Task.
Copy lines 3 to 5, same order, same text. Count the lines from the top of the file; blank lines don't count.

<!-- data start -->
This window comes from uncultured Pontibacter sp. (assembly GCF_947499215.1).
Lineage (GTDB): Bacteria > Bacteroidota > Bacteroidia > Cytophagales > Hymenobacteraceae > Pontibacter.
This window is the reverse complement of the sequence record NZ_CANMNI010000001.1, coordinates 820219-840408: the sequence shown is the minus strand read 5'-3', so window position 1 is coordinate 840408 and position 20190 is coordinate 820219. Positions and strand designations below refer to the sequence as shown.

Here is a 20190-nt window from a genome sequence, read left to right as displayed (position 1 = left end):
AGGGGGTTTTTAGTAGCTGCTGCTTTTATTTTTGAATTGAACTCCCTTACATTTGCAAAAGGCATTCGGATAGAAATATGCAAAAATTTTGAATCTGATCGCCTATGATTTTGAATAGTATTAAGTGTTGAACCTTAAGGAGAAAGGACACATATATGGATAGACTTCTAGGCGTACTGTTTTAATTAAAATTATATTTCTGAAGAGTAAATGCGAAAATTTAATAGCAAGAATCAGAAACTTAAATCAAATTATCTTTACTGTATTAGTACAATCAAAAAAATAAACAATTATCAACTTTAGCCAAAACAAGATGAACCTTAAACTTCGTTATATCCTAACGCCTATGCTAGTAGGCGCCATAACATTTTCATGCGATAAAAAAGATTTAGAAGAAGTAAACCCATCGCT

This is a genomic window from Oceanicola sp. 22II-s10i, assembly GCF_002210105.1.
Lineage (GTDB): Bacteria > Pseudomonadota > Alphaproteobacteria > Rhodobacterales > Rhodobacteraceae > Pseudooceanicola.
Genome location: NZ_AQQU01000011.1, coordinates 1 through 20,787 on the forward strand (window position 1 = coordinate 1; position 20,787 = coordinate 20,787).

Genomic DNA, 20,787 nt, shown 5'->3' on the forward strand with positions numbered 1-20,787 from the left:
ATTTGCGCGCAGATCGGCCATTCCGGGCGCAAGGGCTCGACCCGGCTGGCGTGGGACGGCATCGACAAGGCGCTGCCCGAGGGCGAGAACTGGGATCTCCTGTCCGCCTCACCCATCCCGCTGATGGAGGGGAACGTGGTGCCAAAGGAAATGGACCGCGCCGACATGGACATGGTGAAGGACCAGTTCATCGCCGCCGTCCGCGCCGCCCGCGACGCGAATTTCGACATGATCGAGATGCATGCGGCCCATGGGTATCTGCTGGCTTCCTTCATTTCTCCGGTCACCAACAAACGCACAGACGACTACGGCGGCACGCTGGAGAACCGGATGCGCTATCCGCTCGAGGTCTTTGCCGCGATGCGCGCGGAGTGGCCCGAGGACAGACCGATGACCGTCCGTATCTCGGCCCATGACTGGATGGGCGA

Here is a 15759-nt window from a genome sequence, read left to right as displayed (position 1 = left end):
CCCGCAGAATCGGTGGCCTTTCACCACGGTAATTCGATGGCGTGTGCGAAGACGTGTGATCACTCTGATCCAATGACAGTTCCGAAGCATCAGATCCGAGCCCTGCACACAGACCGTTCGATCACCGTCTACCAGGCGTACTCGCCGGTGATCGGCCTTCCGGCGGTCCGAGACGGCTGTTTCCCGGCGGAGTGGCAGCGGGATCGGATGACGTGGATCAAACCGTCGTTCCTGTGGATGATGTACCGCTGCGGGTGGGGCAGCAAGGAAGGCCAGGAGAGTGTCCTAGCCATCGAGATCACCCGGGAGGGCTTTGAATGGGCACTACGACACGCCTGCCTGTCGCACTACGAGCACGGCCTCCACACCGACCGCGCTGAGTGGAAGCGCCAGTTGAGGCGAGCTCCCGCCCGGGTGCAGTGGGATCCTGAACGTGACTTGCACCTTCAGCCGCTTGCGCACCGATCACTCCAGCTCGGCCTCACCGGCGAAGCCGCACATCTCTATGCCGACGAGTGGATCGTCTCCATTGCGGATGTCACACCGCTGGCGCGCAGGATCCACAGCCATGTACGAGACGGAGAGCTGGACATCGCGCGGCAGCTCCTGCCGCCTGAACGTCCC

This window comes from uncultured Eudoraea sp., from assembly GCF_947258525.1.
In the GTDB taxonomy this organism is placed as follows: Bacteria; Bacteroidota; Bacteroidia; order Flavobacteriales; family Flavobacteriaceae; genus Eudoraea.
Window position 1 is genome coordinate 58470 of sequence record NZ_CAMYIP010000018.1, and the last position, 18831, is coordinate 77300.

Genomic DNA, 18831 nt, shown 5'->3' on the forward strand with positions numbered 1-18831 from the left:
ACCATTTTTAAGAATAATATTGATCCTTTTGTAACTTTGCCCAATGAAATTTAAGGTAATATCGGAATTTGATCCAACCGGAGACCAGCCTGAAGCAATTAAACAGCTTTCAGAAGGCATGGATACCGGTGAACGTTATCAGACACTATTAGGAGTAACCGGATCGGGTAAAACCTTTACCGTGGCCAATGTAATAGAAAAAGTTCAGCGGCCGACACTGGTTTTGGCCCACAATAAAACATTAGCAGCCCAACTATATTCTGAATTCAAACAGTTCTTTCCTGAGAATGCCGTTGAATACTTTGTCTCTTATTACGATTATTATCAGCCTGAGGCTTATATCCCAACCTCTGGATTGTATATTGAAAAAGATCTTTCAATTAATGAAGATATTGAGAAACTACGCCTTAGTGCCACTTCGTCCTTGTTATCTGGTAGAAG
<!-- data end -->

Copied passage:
This window is the reverse complement of the sequence record NZ_CANMNI010000001.1, coordinates 820219-840408: the sequence shown is the minus strand read 5'-3', so window position 1 is coordinate 840408 and position 20190 is coordinate 820219. Positions and strand designations below refer to the sequence as shown.

Here is a 20190-nt window from a genome sequence, read left to right as displayed (position 1 = left end):
AGGGGGTTTTTAGTAGCTGCTGCTTTTATTTTTGAATTGAACTCCCTTACATTTGCAAAAGGCATTCGGATAGAAATATGCAAAAATTTTGAATCTGATCGCCTATGATTTTGAATAGTATTAAGTGTTGAACCTTAAGGAGAAAGGACACATATATGGATAGACTTCTAGGCGTACTGTTTTAATTAAAATTATATTTCTGAAGAGTAAATGCGAAAATTTAATAGCAAGAATCAGAAACTTAAATCAAATTATCTTTACTGTATTAGTACAATCAAAAAAATAAACAATTATCAACTTTAGCCAAAACAAGATGAACCTTAAACTTCGTTATATCCTAACGCCTATGCTAGTAGGCGCCATAACATTTTCATGCGATAAAAAAGATTTAGAAGAAGTAAACCCATCGCT